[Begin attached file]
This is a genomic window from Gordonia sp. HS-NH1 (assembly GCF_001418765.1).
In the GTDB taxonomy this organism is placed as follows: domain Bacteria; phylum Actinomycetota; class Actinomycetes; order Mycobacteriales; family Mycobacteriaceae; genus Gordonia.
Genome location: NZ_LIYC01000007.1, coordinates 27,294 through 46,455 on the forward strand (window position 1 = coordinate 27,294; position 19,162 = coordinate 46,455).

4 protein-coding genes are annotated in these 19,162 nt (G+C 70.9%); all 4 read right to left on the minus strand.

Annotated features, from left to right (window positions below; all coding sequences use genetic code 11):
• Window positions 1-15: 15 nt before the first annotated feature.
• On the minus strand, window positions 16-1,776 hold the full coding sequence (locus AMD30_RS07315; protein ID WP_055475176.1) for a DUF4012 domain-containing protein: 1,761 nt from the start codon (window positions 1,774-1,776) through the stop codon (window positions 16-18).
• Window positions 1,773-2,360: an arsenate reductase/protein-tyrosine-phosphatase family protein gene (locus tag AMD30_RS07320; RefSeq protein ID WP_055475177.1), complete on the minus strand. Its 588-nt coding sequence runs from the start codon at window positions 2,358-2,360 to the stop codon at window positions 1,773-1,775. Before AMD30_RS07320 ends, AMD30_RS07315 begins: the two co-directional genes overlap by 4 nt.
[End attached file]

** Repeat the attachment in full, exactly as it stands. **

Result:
This is a genomic window from Gordonia sp. HS-NH1 (assembly GCF_001418765.1).
In the GTDB taxonomy this organism is placed as follows: domain Bacteria; phylum Actinomycetota; class Actinomycetes; order Mycobacteriales; family Mycobacteriaceae; genus Gordonia.
Genome location: NZ_LIYC01000007.1, coordinates 27,294 through 46,455 on the forward strand (window position 1 = coordinate 27,294; position 19,162 = coordinate 46,455).

4 protein-coding genes are annotated in these 19,162 nt (G+C 70.9%); all 4 read right to left on the minus strand.

Annotated features, from left to right (window positions below; all coding sequences use genetic code 11):
• Window positions 1-15: 15 nt before the first annotated feature.
• On the minus strand, window positions 16-1,776 hold the full coding sequence (locus AMD30_RS07315; protein ID WP_055475176.1) for a DUF4012 domain-containing protein: 1,761 nt from the start codon (window positions 1,774-1,776) through the stop codon (window positions 16-18).
• Window positions 1,773-2,360: an arsenate reductase/protein-tyrosine-phosphatase family protein gene (locus tag AMD30_RS07320; RefSeq protein ID WP_055475177.1), complete on the minus strand. Its 588-nt coding sequence runs from the start codon at window positions 2,358-2,360 to the stop codon at window positions 1,773-1,775. Before AMD30_RS07320 ends, AMD30_RS07315 begins: the two co-directional genes overlap by 4 nt.